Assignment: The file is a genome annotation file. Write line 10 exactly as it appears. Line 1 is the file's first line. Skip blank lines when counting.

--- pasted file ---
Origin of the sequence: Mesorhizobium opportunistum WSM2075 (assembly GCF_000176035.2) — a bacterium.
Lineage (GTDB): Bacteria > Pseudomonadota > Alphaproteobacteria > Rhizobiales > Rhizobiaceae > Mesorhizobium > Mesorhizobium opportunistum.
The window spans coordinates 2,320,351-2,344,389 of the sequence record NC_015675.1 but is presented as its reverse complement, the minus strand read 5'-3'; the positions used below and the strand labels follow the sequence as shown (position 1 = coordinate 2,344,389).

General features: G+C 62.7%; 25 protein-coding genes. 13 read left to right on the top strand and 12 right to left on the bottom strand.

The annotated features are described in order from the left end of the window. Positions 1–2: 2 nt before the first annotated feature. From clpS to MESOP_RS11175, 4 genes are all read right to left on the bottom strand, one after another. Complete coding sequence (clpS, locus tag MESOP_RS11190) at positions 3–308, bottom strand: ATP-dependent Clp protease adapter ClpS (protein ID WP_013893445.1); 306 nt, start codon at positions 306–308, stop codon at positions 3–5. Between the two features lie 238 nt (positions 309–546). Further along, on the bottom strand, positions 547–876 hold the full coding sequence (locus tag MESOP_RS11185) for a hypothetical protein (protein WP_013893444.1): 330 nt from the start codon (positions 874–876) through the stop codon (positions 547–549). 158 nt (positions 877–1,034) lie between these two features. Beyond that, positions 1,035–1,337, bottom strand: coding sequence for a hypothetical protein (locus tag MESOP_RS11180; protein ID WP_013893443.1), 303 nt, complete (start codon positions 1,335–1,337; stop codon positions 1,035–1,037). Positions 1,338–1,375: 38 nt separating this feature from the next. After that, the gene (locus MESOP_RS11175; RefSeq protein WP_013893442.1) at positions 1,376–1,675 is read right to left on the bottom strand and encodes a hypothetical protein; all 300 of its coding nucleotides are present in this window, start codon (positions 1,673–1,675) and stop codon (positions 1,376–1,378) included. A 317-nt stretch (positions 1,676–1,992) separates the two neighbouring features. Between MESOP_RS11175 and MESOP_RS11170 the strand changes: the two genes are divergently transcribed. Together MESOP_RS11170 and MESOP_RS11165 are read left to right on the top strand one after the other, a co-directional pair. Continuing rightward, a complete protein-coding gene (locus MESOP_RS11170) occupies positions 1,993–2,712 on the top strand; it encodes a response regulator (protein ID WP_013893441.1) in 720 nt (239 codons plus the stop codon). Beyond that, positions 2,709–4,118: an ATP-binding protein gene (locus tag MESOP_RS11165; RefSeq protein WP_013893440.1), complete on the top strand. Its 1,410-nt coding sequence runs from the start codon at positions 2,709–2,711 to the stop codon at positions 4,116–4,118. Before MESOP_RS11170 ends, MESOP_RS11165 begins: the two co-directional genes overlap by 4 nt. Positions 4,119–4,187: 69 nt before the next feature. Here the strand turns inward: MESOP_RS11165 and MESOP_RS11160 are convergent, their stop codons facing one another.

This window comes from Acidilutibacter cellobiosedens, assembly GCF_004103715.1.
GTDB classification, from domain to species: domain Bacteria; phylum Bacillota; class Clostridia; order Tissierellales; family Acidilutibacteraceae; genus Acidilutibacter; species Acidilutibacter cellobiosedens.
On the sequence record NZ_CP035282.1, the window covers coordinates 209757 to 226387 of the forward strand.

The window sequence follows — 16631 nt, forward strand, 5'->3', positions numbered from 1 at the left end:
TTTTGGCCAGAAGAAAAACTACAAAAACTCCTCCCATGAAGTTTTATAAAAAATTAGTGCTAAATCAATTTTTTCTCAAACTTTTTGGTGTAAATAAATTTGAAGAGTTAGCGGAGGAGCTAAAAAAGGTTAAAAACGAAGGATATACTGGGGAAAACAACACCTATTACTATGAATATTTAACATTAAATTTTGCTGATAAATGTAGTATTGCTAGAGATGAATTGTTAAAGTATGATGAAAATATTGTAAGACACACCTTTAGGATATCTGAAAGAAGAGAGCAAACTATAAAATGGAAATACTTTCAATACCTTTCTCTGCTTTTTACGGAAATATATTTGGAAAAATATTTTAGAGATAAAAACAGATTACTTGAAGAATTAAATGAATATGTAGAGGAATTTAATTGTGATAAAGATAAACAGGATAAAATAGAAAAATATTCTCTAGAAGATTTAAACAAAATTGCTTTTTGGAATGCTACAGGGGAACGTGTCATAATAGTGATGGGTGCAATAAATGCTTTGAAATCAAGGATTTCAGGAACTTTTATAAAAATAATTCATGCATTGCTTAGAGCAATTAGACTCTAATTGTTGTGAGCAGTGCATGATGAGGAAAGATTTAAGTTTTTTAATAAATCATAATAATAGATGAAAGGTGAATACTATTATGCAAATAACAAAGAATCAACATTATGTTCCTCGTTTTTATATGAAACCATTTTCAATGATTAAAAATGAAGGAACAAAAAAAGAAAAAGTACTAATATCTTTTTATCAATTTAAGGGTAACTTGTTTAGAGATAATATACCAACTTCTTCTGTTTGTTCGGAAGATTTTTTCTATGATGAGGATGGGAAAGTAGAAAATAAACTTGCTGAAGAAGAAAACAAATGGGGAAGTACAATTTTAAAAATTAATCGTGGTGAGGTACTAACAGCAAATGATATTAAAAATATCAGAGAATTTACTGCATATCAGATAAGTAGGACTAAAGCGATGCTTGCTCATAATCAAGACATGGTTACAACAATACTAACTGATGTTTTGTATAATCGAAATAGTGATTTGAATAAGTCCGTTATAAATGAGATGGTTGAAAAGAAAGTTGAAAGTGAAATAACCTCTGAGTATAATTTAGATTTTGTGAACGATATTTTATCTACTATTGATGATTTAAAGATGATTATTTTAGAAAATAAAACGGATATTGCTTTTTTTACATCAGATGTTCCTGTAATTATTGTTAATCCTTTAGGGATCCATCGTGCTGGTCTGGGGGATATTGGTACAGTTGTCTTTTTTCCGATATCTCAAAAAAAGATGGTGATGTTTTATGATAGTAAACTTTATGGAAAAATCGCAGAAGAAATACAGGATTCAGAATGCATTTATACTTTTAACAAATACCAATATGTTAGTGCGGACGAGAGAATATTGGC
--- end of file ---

TTTTGGCCAGAAGAAAAACTACAAAAACTCCTCCCATGAAGTTTTATAAAAAATTAGTGCTAAATCAATTTTTTCTCAAACTTTTTGGTGTAAATAAATTTGAAGAGTTAGCGGAGGAGCTAAAAAAGGTTAAAAACGAAGGATATACTGGGGAAAACAACACCTATTACTATGAATATTTAACATTAAATTTTGCTGATAAATGTAGTATTGCTAGAGATGAATTGTTAAAGTATGATGAAAATATTGTAAGACACACCTTTAGGATATCTGAAAGAAGAGAGCAAACTATAAAATGGAAATACTTTCAATACCTTTCTCTGCTTTTTACGGAAATATATTTGGAAAAATATTTTAGAGATAAAAACAGATTACTTGAAGAATTAAATGAATATGTAGAGGAATTTAATTGTGATAAAGATAAACAGGATAAAATAGAAAAATATTCTCTAGAAGATTTAAACAAAATTGCTTTTTGGAATGCTACAGGGGAACGTGTCATAATAGTGATGGGTGCAATAAATGCTTTGAAATCAAGGATTTCAGGAACTTTTATAAAAATAATTCATGCATTGCTTAGAGCAATTAGACTCTAATTGTTGTGAGCAGTGCATGATGAGGAAAGATTTAAGTTTTTTAATAAATCATAATAATAGATGAAAGGTGAATACTATTATGCAAATAACAAAGAATCAACATTATGTTCCTCGTTTTTATATGAAACCATTTTCAATGATTAAAAATGAAGGAACAAAAAAAGAAAAAGTACTAATATCTTTTTATCAATTTAAGGGTAACTTGTTTAGAGATAATATACCAACTTCTTCTGTTTGTTCGGAAGATTTTTTCTATGATGAGGATGGGAAAGTAGAAAATAAACTTGCTGAAGAAGAAAACAAATGGGGAAGTACAATTTTAAAAATTAATCGTGGTGAGGTACTAACAGCAAATGATATTAAAAATATCAGAGAATTTACTGCATATCAGATAAGTAGGACTAAAGCGATGCTTGCTCATAATCAAGACATGGTTACAACAATACTAACTGATGTTTTGTATAATCGAAATAGTGATTTGAATAAGTCCGTTATAAATGAGATGGTTGAAAAGAAAGTTGAAAGTGAAATAACCTCTGAGTATAATTTAGATTTTGTGAACGATATTTTATCTACTATTGATGATTTAAAGATGATTATTTTAGAAAATAAAACGGATATTGCTTTTTTTACATCAGATGTTCCTGTAATTATTGTTAATCCTTTAGGGATCCATCGTGCTGGTCTGGGGGATATTGGTACAGTTGTCTTTTTTCCGATATCTCAAAAAAAGATGGTGATGTTTTATGATAGTAAACTTTATGGAAAAATCGCAGAAGAAATACAGGATTCAGAATGCATTTATACTTTTAACAAATACCAATATGTTAGTGCGGACGAGAGAATATTGGC